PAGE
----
Generating Word Documents with Python

Let’s say you have to repeatedly prepare some reports with the same structure. Wouldn’t it be great if you can automatically generate them once you have the data? Well, actually you can!

Microsoft changed the underlying structure of their Office documents (Word, Powerpoint, Excel, etc.) from binary to Open-XML with the release of Microsoft Office 20071. Take a guess what the x in the new extensions .docx,.pptx and .xlsx stands for. This offers a few advantages, including the most notable one of making the format open and accessible for anyone. We will be taking advantage of this to generate Word reports from templates with Python.

Generate a report from a template

Unbeknownst to many, Office documents are actually just zip files to reduce the document size for sharing. This also means we can unzip the Office file to have a look at its internal structure! The demo files here are available on Github if you wish to follow along.

Let’s first have a quick peek at what our Word document looks like. It has some styled texts and an image.

The template which we will use to generate reports.

Let’s change the extension of the Word document and unzip it. Notice that immediately after opening the zip container, we see directories and file such as [Content_Types].xml. This detail is important when we re-assemble our Word document later.

Compressed contents of a Word file.

We notice that images are stored in /word/media while the document itself is /word/document.xml. This means that we can do some string replacement with Python to replace our placeholder texts!

Here’s the Plan

Prepare your Word template file

  • Start off with a blank document, draw any tables, insert any images you like.
  • Take note when typing placeholder texts, you write the whole word at once. If you edit part of the text, it may visually look like a single word, while in the XML document, it may be separated into separate chunks. We won’t be able to easily replace it then!
  • Here, I am using a format of {placeholder-text}, but you can use anything you like.

Prepare the report data

  • With your software of choice (MATLAB is shown here as an example), generate your graphs and data and save them as files.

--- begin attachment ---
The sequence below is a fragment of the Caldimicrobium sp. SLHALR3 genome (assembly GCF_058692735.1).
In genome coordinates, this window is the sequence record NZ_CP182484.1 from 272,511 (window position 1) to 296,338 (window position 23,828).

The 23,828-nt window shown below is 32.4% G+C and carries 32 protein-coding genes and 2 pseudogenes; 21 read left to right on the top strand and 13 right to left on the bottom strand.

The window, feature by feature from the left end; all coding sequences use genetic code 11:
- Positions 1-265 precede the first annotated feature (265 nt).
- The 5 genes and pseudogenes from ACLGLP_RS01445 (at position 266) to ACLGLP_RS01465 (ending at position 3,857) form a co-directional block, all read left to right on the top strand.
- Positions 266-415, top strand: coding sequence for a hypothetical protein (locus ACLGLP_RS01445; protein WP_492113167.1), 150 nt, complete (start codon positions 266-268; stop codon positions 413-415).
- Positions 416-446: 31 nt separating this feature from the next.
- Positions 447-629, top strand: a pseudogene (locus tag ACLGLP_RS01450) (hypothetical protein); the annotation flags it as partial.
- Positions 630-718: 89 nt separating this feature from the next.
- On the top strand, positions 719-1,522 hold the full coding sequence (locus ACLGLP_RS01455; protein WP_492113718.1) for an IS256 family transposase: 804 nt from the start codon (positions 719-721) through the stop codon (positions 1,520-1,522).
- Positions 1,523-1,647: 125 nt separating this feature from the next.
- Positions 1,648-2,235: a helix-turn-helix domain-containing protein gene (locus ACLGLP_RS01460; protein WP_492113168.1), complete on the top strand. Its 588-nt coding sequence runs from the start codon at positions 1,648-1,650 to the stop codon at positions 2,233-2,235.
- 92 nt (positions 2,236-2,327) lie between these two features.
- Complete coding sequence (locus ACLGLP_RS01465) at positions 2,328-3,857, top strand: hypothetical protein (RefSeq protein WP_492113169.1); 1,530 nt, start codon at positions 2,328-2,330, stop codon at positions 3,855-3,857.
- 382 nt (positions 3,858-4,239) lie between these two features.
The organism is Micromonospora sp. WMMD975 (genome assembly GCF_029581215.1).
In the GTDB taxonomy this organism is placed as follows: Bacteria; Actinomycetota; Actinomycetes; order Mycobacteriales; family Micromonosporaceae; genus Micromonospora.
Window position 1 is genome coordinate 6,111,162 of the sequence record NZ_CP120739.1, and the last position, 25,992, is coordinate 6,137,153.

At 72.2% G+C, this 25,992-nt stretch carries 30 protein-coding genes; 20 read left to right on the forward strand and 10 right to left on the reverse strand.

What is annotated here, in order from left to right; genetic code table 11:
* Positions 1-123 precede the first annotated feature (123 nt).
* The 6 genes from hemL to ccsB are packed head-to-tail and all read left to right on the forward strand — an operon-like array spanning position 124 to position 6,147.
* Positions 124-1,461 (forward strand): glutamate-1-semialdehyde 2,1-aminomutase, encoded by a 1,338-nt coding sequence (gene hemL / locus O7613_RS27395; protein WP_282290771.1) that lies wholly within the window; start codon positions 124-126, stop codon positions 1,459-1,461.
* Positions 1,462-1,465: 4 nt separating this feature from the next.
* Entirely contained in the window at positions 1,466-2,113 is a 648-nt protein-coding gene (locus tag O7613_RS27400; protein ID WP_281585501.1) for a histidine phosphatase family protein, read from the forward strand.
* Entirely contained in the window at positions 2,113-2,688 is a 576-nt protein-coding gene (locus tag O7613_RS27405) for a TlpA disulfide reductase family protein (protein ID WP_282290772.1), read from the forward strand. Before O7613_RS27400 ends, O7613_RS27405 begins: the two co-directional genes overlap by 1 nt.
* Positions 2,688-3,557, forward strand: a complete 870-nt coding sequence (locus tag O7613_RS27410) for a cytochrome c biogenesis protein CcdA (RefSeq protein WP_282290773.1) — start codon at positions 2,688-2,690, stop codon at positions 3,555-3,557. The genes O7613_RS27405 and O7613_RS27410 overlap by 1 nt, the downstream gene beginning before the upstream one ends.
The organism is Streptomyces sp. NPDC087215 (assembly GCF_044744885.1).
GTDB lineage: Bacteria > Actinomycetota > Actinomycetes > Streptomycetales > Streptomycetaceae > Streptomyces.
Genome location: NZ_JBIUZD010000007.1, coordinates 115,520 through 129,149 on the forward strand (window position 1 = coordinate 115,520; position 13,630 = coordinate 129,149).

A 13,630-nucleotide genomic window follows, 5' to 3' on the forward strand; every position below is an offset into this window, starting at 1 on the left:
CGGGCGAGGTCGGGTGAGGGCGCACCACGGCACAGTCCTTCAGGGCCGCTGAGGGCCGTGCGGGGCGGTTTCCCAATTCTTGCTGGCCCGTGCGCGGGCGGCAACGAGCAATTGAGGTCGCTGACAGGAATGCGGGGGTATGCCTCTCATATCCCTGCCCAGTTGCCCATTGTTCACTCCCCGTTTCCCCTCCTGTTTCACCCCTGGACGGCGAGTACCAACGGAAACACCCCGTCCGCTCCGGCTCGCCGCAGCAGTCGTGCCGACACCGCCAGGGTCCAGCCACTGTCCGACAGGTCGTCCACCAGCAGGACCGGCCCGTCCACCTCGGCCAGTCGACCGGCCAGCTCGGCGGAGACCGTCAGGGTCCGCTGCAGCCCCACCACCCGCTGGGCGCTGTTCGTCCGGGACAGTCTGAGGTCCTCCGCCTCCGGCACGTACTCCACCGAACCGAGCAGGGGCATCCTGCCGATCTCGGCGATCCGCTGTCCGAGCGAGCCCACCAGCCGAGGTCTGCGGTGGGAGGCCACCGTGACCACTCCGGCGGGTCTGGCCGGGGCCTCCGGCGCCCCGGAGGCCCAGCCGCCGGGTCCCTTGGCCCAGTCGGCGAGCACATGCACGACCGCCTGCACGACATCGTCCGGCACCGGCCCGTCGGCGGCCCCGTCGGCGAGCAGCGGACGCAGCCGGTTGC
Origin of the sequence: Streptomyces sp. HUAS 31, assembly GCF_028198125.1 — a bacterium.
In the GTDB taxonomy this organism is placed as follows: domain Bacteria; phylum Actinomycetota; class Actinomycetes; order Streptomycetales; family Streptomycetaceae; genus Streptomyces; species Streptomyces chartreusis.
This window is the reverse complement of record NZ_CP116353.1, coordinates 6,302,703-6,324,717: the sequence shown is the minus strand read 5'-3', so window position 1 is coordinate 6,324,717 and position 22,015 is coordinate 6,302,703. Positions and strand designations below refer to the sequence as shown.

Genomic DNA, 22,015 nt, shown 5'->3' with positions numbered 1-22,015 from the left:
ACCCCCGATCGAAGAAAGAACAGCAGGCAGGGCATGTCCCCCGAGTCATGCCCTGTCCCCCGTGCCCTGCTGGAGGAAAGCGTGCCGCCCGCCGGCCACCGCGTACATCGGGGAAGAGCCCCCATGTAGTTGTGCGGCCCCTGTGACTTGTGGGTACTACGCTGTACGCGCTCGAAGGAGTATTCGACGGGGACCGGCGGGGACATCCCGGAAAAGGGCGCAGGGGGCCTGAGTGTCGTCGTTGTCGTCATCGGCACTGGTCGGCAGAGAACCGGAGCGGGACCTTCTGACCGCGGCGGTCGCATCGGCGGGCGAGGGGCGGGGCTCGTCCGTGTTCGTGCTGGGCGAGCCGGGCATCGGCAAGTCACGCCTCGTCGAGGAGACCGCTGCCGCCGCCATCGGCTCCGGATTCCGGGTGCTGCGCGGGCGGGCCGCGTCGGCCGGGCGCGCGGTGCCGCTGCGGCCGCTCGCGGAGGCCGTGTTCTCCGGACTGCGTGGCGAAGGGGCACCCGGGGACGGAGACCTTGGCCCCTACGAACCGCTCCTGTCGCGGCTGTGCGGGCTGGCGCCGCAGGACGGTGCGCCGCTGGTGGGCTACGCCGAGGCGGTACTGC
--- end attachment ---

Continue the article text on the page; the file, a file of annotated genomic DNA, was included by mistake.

• For the images, be sure to follow the dimensions and names of the ones found in /word/media directory. If your image is a different dimension or aspect ratio, it will be stretch or squished to fit those of the image originally in the template.

Generate the report

  1. Unzip the template Word document.
  2. Replace all images in /word/media directory.
  3. Replace the placeholders in document.xml with the values you have prepared.
  4. Re-zip the folder to generate your Word document. As mentioned before, make sure that when you zip it, you don’t inadvertently create a zip of a folder that contains your files. Otherwise, you’ll get the error below.
  5. Rename your zip file as a .docx file, and done!
Some zip programs automatically create a directory for all your files. If this happened, you’ll get an unreadable content error. (Word found unreadable content in document name.docx. Do you want to recover the contents of this document? If you trust the source of this document, click Yes.)

Python Source Code

Also available on Github. This is a proof-of-concept, so there may be rooms for improvements.

import zipfile
import shutil
import sys, os
import glob


with zipfile.ZipFile('Template.docx', 'r') as zipObj:
    # Extract all the contents of zip file in current directory
    print("Extracting zip file...")
    zipObj.extractall('tmp')
    
    # Copy all the emf files over
    print("Copying all *.emf files...")
    for file in glob.glob('*.emf'):
        shutil.copy(file, 'tmp/word/media/')
    
    # Read data from document xml file
    print("Reading original document.xml from zipObj...")
    obj_xml = zipObj.read('word/document.xml')
    
    print("Reading out.txt from Matlab...")
    with open("out.txt","r") as txt:
    	templatetxt = ["{ENDDATE}","{STARTDATE}","{d2}","{d3}","{d4}","{d5}","{d6}","{d7}","{p1}","{p2}","{p3}","{p4}","{p5}","{p6}","{p7}","{description}"]
    	replacedtxt = []
    	for line in txt:
    	    replacedtxt.append(line.rstrip())
            
    	print("Replacing all placeholder texts in template.docx...")
    	for i,temptxt in enumerate(templatetxt):
            obj_xml = obj_xml.replace(templatetxt[i].encode(),replacedtxt[i].encode())

        # write the new document xml
    	os.remove('tmp/word/document.xml')
    	with open('tmp/word/document.xml', "wb" ) as f_xml:
    	    f_xml.write(obj_xml)


    # Zip the directory into a word file in working dir
    print("Outputting docx file...")
    shutil.make_archive('output', 'zip', 'tmp/')
    # Rename and change ext
    outputfilename = "Report_" + replacedtxt[1] + ".docx"
    shutil.move('output.zip',outputfilename)


print("DONE!")
print("Saved to " + outputfilename)
print()

Closing Thoughts

While the provided scripts only create the Word report file for you, you can go ahead and programmatically convert the Word file into a PDF file for sharing. There are a few methods in Python, such as with docx2pdf2, COM automation3, or LibreOffice4.

This quick dive only looks into Word documents, but it would be identical with Excel and Powerpoint.

XML content of Excel and Powerpoint.

References

  1. https://support.office.com/en-us/article/open-xml-formats-and-file-name-extensions-5200d93c-3449-4380-8e11-31ef14555b18
  2. https://pypi.org/project/docx2pdf/
  3. https://stackoverflow.com/questions/6011115/doc-to-pdf-using-python
  4. https://michalzalecki.com/converting-docx-to-pdf-using-python/

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